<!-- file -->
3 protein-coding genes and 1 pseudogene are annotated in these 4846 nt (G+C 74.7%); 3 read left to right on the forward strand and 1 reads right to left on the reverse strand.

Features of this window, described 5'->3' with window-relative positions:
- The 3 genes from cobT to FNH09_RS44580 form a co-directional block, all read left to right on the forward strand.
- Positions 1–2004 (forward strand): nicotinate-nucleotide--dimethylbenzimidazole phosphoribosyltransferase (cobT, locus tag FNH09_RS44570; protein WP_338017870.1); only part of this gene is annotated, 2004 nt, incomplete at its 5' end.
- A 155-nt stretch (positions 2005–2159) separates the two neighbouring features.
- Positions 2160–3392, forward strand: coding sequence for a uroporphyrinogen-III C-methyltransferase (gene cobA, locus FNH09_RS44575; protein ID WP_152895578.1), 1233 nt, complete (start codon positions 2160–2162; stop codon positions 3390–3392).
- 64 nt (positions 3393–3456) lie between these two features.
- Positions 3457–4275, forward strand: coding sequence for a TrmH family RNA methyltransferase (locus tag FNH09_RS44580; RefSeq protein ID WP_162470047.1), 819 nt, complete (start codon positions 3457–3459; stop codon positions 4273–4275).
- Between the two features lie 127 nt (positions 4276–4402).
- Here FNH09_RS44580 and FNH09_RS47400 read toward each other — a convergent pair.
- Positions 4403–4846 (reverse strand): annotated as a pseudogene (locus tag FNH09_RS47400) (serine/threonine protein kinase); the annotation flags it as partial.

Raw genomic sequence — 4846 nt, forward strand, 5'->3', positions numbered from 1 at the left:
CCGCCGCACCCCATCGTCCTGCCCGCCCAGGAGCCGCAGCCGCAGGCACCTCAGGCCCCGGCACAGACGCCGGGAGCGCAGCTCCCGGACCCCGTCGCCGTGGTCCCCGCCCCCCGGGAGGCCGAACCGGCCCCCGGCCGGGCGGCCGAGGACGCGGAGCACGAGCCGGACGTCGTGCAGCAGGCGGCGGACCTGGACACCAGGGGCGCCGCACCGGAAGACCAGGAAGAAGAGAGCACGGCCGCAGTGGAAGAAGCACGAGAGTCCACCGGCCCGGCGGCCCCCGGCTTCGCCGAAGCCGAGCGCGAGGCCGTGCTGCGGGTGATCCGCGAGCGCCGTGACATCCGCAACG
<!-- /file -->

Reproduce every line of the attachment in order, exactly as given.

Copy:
3 protein-coding genes and 1 pseudogene are annotated in these 4846 nt (G+C 74.7%); 3 read left to right on the forward strand and 1 reads right to left on the reverse strand.

Features of this window, described 5'->3' with window-relative positions:
- The 3 genes from cobT to FNH09_RS44580 form a co-directional block, all read left to right on the forward strand.
- Positions 1–2004 (forward strand): nicotinate-nucleotide--dimethylbenzimidazole phosphoribosyltransferase (cobT, locus tag FNH09_RS44570; protein WP_338017870.1); only part of this gene is annotated, 2004 nt, incomplete at its 5' end.
- A 155-nt stretch (positions 2005–2159) separates the two neighbouring features.
- Positions 2160–3392, forward strand: coding sequence for a uroporphyrinogen-III C-methyltransferase (gene cobA, locus FNH09_RS44575; protein ID WP_152895578.1), 1233 nt, complete (start codon positions 2160–2162; stop codon positions 3390–3392).
- 64 nt (positions 3393–3456) lie between these two features.
- Positions 3457–4275, forward strand: coding sequence for a TrmH family RNA methyltransferase (locus tag FNH09_RS44580; RefSeq protein ID WP_162470047.1), 819 nt, complete (start codon positions 3457–3459; stop codon positions 4273–4275).
- Between the two features lie 127 nt (positions 4276–4402).
- Here FNH09_RS44580 and FNH09_RS47400 read toward each other — a convergent pair.
- Positions 4403–4846 (reverse strand): annotated as a pseudogene (locus tag FNH09_RS47400) (serine/threonine protein kinase); the annotation flags it as partial.

Raw genomic sequence — 4846 nt, forward strand, 5'->3', positions numbered from 1 at the left:
CCGCCGCACCCCATCGTCCTGCCCGCCCAGGAGCCGCAGCCGCAGGCACCTCAGGCCCCGGCACAGACGCCGGGAGCGCAGCTCCCGGACCCCGTCGCCGTGGTCCCCGCCCCCCGGGAGGCCGAACCGGCCCCCGGCCGGGCGGCCGAGGACGCGGAGCACGAGCCGGACGTCGTGCAGCAGGCGGCGGACCTGGACACCAGGGGCGCCGCACCGGAAGACCAGGAAGAAGAGAGCACGGCCGCAGTGGAAGAAGCACGAGAGTCCACCGGCCCGGCGGCCCCCGGCTTCGCCGAAGCCGAGCGCGAGGCCGTGCTGCGGGTGATCCGCGAGCGCCGTGACATCCGCAACG